Costa Rica latest country to join digital nomad visa trend

Article By Uglobal Staff

By Salman Siddiqui

If there is one silver lining in the pandemic worth mentioning, it’s probably the rise of the global digital workforce and the smorgasbord of nomad visa choices they have to pick from. Costa Rica this month became the latest nation to join this visa trend.

The Costa Rican president has signed a new law allowing foreign digital nomads to stay in the Central America nation on a year-long visa and work for a foreign company without getting taxed on their global income; the law also allows them to open bank accounts in the country. Apart from having travel and health insurance, individuals applying for the Costa Rican digital nomad visa would need to have a minimum income of at least $3,000 per month while those applying with their spouses would need to earn at least $4,000.

Costa Rican Tourism Minister Gustavo Segura said that the digital nomad visa was going to be the “key to the rebound of the [tourism] sector,” according to media.


There are now dozens of countries that offer remote workers the option to live for long periods of time, though some are more exclusive and expensive than the others, with differences mainly in the minimum monthly income requirements.

For example, for The Cayman Islands' Global Citizen Concierge Program, single applicants must meet the minimum income threshold of at least $100,000 per annum on top of certificate fees. But despite the fact that the island nation is targeting a more exclusive and wealthier clientele, investment immigration professionals from the region said that the number of people utilizing this visa has been on the rise since the island nation started to offer it post pandemic.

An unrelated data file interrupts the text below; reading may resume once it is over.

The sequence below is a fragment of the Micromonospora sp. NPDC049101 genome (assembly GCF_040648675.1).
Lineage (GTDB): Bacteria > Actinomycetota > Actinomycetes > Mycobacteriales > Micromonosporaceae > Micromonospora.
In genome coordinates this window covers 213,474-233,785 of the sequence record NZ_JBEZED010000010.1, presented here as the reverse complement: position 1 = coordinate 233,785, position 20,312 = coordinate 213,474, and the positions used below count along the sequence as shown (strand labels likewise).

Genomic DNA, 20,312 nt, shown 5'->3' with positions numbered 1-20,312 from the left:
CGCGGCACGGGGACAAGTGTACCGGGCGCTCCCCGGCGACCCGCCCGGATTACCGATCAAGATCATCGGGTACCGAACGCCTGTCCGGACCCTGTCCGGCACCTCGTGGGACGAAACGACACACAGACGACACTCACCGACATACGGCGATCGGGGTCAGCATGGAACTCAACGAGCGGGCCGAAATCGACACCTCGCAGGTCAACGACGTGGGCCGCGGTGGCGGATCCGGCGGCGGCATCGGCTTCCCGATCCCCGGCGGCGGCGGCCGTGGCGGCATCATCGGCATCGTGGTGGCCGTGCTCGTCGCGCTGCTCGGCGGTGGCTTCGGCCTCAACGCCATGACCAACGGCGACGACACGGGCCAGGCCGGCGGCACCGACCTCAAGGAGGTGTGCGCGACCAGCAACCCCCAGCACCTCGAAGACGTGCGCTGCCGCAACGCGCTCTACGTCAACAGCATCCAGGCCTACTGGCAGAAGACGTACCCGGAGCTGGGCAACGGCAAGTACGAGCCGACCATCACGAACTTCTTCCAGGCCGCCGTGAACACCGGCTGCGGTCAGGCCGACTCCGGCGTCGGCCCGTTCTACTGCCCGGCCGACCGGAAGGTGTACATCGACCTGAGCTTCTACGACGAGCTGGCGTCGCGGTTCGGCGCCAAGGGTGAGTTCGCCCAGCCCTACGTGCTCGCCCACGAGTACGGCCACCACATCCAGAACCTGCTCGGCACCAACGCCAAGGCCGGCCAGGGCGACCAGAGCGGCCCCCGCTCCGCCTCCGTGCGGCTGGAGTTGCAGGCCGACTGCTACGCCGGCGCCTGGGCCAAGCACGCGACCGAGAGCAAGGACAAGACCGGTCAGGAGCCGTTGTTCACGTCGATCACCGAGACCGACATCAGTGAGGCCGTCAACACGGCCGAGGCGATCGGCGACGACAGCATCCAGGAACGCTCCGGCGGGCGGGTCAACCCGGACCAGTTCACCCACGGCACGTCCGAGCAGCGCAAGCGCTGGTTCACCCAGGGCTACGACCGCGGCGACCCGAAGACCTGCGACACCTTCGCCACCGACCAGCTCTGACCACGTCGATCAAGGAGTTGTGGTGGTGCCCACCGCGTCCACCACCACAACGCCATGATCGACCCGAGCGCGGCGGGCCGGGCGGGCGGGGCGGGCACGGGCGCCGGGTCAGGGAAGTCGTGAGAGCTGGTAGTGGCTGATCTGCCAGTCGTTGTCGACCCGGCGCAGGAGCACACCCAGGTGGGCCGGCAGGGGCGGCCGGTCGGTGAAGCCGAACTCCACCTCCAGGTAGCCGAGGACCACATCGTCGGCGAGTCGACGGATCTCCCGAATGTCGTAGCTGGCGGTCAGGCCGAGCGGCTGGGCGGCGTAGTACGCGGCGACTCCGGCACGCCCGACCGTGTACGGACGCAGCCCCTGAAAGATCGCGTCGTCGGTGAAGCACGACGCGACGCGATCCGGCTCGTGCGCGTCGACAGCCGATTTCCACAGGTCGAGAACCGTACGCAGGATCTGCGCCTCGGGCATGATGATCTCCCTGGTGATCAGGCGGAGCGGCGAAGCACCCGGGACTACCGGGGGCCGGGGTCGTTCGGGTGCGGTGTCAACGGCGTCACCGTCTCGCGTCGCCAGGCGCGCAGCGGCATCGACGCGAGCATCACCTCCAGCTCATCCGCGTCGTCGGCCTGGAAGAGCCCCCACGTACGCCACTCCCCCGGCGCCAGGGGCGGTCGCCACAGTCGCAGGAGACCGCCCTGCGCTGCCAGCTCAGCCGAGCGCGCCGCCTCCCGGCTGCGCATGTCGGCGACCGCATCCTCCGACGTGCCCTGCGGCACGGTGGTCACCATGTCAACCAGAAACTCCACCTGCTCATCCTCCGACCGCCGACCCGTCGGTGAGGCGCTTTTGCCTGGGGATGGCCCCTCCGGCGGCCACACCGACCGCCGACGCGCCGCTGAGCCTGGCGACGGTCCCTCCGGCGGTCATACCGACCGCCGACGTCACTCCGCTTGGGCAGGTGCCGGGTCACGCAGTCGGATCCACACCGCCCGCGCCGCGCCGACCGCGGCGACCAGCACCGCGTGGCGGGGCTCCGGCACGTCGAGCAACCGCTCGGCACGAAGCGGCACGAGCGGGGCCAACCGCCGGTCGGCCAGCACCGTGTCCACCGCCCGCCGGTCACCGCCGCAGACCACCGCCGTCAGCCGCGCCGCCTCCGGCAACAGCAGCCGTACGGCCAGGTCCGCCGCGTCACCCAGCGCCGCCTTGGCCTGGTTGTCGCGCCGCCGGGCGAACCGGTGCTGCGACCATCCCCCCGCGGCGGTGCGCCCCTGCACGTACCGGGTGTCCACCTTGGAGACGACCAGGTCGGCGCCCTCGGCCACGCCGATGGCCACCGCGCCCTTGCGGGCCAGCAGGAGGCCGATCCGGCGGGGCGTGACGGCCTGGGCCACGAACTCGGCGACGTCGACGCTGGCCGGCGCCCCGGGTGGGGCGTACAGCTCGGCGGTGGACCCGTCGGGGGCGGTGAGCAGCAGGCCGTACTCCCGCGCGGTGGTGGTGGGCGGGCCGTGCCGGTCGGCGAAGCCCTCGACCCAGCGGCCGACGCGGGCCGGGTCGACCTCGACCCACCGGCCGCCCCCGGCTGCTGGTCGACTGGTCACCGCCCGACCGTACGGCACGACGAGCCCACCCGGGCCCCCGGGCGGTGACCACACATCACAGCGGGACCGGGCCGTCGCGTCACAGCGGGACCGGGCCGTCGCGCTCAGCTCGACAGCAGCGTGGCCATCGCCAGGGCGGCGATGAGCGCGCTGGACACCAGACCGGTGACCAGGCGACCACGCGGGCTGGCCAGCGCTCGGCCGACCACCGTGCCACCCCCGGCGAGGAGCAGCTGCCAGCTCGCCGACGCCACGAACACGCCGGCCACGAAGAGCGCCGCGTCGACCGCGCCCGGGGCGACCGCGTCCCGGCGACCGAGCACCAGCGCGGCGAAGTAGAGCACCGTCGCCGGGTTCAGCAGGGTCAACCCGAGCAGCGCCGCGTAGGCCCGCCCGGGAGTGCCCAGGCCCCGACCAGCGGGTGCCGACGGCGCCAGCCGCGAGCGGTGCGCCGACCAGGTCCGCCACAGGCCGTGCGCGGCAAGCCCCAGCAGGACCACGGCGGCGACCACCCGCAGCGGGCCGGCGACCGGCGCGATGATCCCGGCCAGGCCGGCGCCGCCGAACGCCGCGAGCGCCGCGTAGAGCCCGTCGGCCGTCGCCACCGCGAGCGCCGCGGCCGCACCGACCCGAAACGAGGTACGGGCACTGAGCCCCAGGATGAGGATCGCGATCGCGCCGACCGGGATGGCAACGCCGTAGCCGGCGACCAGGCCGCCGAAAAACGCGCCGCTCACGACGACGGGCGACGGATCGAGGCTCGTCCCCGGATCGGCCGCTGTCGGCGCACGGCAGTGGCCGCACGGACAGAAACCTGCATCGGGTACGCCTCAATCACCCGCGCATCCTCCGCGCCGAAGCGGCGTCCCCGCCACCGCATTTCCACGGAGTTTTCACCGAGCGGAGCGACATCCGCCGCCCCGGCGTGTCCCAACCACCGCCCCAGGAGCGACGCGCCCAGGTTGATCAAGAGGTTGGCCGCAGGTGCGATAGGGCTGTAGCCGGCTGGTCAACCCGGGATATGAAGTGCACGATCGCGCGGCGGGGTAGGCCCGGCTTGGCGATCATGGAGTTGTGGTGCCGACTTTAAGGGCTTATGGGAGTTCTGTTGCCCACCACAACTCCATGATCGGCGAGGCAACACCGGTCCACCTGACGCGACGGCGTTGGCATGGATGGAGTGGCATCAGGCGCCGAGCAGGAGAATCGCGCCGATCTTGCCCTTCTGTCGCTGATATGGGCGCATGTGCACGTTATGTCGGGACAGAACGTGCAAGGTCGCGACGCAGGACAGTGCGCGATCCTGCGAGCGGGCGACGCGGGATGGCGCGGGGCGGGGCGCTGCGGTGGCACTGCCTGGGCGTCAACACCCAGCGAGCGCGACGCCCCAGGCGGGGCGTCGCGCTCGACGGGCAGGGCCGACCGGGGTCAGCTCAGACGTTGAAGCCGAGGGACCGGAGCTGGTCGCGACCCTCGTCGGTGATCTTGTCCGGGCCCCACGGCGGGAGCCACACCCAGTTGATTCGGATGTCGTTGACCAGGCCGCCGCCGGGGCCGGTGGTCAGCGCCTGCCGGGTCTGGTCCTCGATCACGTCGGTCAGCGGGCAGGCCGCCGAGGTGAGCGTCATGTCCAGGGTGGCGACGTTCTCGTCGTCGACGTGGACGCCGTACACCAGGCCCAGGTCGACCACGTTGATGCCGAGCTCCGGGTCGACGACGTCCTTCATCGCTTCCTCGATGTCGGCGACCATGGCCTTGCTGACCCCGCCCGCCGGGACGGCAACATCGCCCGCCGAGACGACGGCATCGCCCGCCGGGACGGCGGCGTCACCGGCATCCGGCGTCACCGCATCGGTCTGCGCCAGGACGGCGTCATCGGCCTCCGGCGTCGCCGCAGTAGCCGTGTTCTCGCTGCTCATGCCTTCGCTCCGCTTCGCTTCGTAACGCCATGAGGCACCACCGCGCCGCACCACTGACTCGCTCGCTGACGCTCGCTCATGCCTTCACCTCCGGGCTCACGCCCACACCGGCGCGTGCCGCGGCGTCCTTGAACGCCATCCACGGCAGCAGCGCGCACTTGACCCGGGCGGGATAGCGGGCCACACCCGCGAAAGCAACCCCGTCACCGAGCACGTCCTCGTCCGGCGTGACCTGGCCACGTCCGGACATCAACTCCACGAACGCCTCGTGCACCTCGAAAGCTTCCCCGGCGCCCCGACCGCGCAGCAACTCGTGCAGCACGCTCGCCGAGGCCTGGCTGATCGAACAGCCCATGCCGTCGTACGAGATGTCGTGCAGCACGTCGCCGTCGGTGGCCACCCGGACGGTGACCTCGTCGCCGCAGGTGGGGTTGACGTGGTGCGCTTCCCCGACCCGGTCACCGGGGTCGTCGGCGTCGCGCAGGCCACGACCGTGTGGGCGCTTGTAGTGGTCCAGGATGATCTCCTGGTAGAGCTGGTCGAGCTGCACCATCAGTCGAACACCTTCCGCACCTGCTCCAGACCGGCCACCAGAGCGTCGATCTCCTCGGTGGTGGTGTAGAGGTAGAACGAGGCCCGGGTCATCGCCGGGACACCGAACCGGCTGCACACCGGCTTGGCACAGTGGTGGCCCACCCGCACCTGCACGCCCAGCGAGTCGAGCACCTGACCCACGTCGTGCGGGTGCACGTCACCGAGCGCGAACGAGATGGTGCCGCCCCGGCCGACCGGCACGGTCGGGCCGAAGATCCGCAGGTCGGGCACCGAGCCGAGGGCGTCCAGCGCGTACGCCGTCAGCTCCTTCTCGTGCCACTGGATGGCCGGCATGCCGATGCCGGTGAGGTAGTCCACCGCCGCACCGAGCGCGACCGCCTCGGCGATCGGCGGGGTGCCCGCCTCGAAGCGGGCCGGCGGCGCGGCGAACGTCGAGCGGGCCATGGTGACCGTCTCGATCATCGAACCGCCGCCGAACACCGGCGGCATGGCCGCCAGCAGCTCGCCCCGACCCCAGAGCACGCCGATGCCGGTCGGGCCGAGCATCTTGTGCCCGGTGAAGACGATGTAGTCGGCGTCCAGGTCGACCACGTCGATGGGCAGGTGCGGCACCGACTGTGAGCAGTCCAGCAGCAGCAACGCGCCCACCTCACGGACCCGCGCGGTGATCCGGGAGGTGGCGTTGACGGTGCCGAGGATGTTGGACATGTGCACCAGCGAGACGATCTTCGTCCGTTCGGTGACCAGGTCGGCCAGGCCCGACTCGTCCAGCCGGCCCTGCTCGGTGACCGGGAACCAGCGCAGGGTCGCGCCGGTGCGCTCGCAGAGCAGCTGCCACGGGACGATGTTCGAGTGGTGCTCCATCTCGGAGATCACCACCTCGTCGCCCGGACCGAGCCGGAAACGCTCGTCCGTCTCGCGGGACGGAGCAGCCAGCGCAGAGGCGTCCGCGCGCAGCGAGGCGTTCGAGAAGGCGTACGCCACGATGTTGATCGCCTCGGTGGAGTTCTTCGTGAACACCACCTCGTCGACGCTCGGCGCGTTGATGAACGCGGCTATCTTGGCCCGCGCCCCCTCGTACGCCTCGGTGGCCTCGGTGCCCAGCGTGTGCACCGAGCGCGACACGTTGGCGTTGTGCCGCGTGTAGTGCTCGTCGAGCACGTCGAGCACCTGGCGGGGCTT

"Yes, we have seen an increase in the number of global citizens living in the Cayman Islands,” said Sue Nickason, who is the Vice President of Marketing and sales at Dart Real Estate in Cayman Islands. “The Global Citizen program was introduced in October 2020 and since then over 150 people have moved here to live and work for up to two years."


There are several options available to those who don't earn a high monthly incomes but are comfortable enough to travel and live abroad for months, if not years, at a time.

For instance, Malta offers the almost year-long Nomad Residence Permit to remote workers who earn at least 2,700 euros per month; applicants would need to earn 20% more for each family member they add to their application.

Valentina Sammut, who is the founder and managing director of BIZ Consult Limited, said Malta needs to create awareness about the program among digital nomads since it was recently launched.

"Residency Malta Agency, in collaboration with Identity Malta Agency, has launched a Nomad Residence Permit during pandemic in June 2021. As it is a new program, there are not lot applications yet.

"Malta needs to organize digital nomad events, co-working spaces, workshops and communities," Sammut said.

Panama is another country which recently launched special visa programs for digital nomads; workers have to earn at least $36,000 to qualify for this visa that is valid for around nine months.


Romania's digital nomad visa has one of the lowest minimum monthly income thresholds; according to the visa law launched in May, foreign remote workers who earn 1,100 euros per month are eligible to stay for months in the country and work for a foreign company.